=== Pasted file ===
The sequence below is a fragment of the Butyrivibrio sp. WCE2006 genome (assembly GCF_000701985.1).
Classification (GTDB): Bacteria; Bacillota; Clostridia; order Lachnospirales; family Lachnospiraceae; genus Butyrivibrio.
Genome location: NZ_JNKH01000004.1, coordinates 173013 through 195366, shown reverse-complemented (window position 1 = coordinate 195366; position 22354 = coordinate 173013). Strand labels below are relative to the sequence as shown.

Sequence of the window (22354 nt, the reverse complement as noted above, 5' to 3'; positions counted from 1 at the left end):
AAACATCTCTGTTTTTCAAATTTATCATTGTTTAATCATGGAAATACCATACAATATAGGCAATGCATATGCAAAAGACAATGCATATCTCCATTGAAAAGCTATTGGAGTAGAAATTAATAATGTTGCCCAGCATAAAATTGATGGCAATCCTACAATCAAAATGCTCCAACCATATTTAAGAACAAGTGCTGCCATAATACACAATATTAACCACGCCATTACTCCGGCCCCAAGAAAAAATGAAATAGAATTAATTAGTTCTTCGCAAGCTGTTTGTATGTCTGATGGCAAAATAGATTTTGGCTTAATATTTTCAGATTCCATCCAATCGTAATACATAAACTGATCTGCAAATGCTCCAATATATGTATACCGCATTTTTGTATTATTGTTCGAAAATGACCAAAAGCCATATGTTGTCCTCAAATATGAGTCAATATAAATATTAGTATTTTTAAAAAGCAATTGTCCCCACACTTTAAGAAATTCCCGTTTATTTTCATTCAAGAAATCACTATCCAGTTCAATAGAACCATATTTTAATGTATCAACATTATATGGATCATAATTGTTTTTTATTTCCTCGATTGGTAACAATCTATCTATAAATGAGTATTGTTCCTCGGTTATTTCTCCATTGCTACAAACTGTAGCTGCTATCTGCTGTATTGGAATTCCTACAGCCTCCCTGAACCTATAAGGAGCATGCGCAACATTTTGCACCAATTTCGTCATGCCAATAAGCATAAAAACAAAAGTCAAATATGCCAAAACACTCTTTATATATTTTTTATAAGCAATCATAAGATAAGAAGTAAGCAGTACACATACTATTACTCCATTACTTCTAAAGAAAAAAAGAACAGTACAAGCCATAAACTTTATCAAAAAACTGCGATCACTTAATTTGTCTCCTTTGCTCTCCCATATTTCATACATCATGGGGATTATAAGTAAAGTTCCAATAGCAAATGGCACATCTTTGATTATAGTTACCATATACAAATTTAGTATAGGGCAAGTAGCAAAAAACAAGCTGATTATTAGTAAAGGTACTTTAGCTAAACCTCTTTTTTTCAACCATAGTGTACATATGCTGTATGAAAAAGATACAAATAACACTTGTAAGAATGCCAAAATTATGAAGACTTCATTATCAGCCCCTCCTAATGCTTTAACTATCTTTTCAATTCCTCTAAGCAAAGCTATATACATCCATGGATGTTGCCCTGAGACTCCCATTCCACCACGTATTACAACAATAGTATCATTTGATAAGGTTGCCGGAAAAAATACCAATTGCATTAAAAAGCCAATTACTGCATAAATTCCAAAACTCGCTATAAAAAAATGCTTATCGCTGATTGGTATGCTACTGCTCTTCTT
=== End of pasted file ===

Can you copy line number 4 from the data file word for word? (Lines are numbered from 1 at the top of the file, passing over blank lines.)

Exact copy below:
Sequence of the window (22354 nt, the reverse complement as noted above, 5' to 3'; positions counted from 1 at the left end):